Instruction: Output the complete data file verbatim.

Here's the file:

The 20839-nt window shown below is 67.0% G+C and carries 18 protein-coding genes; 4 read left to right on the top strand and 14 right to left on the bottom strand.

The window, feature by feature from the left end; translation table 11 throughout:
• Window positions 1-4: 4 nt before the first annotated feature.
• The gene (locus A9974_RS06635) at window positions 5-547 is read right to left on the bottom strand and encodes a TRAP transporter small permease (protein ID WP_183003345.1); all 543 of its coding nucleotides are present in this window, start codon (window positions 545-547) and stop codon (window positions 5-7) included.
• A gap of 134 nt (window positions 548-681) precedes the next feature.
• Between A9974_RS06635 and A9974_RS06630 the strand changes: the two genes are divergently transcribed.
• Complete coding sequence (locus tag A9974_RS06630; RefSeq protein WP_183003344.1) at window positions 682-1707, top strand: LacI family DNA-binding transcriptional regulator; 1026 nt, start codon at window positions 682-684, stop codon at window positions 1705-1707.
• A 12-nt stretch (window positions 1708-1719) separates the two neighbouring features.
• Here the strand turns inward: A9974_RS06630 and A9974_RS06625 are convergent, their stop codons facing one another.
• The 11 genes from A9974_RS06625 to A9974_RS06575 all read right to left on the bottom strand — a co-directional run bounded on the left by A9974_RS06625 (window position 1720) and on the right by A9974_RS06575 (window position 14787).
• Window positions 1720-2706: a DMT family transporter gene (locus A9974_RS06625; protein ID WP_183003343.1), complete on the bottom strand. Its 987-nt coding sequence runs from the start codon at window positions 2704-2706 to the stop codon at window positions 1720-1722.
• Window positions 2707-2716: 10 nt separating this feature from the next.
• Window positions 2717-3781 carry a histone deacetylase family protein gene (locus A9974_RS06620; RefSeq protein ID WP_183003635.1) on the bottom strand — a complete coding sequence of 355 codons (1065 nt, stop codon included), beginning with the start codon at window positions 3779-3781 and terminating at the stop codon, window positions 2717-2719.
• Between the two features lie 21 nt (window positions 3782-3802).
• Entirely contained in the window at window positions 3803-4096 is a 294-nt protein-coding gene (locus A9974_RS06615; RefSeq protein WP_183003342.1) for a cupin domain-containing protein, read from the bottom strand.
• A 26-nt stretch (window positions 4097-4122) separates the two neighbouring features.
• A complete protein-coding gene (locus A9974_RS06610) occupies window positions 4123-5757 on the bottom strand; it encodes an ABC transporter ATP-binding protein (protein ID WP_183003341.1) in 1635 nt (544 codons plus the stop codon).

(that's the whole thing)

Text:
The 20839-nt window shown below is 67.0% G+C and carries 18 protein-coding genes; 4 read left to right on the top strand and 14 right to left on the bottom strand.

The window, feature by feature from the left end; translation table 11 throughout:
• Window positions 1-4: 4 nt before the first annotated feature.
• The gene (locus A9974_RS06635) at window positions 5-547 is read right to left on the bottom strand and encodes a TRAP transporter small permease (protein ID WP_183003345.1); all 543 of its coding nucleotides are present in this window, start codon (window positions 545-547) and stop codon (window positions 5-7) included.
• A gap of 134 nt (window positions 548-681) precedes the next feature.
• Between A9974_RS06635 and A9974_RS06630 the strand changes: the two genes are divergently transcribed.
• Complete coding sequence (locus tag A9974_RS06630; RefSeq protein WP_183003344.1) at window positions 682-1707, top strand: LacI family DNA-binding transcriptional regulator; 1026 nt, start codon at window positions 682-684, stop codon at window positions 1705-1707.
• A 12-nt stretch (window positions 1708-1719) separates the two neighbouring features.
• Here the strand turns inward: A9974_RS06630 and A9974_RS06625 are convergent, their stop codons facing one another.
• The 11 genes from A9974_RS06625 to A9974_RS06575 all read right to left on the bottom strand — a co-directional run bounded on the left by A9974_RS06625 (window position 1720) and on the right by A9974_RS06575 (window position 14787).
• Window positions 1720-2706: a DMT family transporter gene (locus A9974_RS06625; protein ID WP_183003343.1), complete on the bottom strand. Its 987-nt coding sequence runs from the start codon at window positions 2704-2706 to the stop codon at window positions 1720-1722.
• Window positions 2707-2716: 10 nt separating this feature from the next.
• Window positions 2717-3781 carry a histone deacetylase family protein gene (locus A9974_RS06620; RefSeq protein ID WP_183003635.1) on the bottom strand — a complete coding sequence of 355 codons (1065 nt, stop codon included), beginning with the start codon at window positions 3779-3781 and terminating at the stop codon, window positions 2717-2719.
• Between the two features lie 21 nt (window positions 3782-3802).
• Entirely contained in the window at window positions 3803-4096 is a 294-nt protein-coding gene (locus A9974_RS06615; RefSeq protein WP_183003342.1) for a cupin domain-containing protein, read from the bottom strand.
• A 26-nt stretch (window positions 4097-4122) separates the two neighbouring features.
• A complete protein-coding gene (locus A9974_RS06610) occupies window positions 4123-5757 on the bottom strand; it encodes an ABC transporter ATP-binding protein (protein ID WP_183003341.1) in 1635 nt (544 codons plus the stop codon).